Articles Written in 2015

Jyroscope (rosjava alternative)

ROS (Robot Operating System) is currently the most popular platform for robot development. On ROS, the de facto standard for Java development is a package called rosjava.

I have created an experimental alternative to rosjava that I call Jyroscope. Jyroscope makes it easier to write ROS code using Java.

  1. It uses dependency injection to wire up publishers and subscribers.
  2. It does not have any external dependencies.
  3. It does not require any particular build system. It works with javac or any IDE. It can be embedded in another project by copying the source code.
  4. It does not require any message generation. Mappings between Java and ROS messages are resolved at runtime.
  5. It uses Java-to-ROS and ROS-to-Java translators that are compiled at runtime to maintain efficiency and speed.
  6. It implements TCPROS protocols directly so it works with any version of ROS (until ROS switches to DDS).
  7. It is free to use however you wish -- it is under a Creative Commons Zero / Public Domain license.

I’ve been using it for a number of small projects but the code is very much experimental:

  1. It is only a prototype / technology-concept.
  2. It is not documented or tested.
  3. It only supports publishing and subscribing.
  4. It must be run on a full Java 8 JDK (not just a JRE).
  5. It does not implement future ROS 2.0 DDS-based protocols.

You can download the full source from Github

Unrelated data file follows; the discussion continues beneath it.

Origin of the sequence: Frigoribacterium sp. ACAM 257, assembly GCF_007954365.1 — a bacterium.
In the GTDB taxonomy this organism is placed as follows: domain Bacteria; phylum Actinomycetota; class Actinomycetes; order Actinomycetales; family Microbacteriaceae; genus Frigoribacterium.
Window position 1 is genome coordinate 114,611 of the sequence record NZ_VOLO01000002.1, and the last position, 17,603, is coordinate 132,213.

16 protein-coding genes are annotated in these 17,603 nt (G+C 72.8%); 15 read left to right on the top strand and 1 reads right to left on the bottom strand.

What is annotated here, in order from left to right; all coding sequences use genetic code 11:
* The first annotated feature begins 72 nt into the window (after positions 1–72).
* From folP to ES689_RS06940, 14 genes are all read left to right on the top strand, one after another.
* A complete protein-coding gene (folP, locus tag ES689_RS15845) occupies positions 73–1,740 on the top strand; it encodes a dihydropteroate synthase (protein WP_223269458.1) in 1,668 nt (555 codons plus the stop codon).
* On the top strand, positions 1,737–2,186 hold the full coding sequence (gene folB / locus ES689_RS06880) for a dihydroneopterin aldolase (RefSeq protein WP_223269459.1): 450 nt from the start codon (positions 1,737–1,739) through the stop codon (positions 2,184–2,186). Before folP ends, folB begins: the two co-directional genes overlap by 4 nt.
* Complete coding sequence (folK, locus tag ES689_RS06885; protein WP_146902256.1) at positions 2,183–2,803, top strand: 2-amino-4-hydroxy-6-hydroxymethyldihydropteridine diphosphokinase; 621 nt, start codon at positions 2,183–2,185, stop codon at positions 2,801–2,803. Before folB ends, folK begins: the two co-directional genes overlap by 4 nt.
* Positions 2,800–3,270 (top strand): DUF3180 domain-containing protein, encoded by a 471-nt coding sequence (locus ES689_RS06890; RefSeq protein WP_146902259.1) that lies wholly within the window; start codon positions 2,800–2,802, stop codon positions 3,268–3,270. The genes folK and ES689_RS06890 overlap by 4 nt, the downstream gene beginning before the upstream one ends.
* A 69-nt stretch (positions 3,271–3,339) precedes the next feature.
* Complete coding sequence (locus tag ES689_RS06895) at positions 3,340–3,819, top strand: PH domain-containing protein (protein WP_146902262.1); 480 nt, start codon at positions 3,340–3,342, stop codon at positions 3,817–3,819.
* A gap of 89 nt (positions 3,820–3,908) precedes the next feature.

In the remainder of this article, I will demonstrate how to use Jyroscope.

Continue Reading (Published 12 December 2015)

Unvalidated Input Hidden in JSF

When developing complex applications, JavaServer Faces (JSF) works best when used “statefully”. In practice, this means using @ViewScoped backing beans. A consequence is that client-specific view state is persistent on the server.

JavaServer Faces can also be used in a stateless mode.

Unfortunately, stateless operation presents problems when using validation. In particular, validation failures prevent model update. This means that model state cannot be used to render a view in the event of a validation error.

Input components can use posted-back form data to re-render the view during a validation error. However, output components (e.g., <h:outputText>) have no posted-back data. Their state needs to be maintained using hidden fields in a form.

In JSF, hidden state can be maintained using <h:inputHidden>. However, validation interferes with <h:inputHidden>. Like any other input component, validation errors prevent all model updates.

My solution to this problem is to use a custom component. The component works almost the same as <h:inputHidden>. Instead of following the usual JSF lifecycle, it performs model update before validation.

Read on for the implementation and an example of its use.

Continue Reading (Published 6 September 2015)

The Job Market for Prolog (Part 2)

Eleven years ago, I set up keyword alerts for “Prolog” on the major Australian career websites.

For ten years, there was no match. Until one-and-a-half years ago, when I reported a match on this blog.

I've just got another match. I believe that two Prolog jobs in 18 months counts as a boom in the Prolog job market!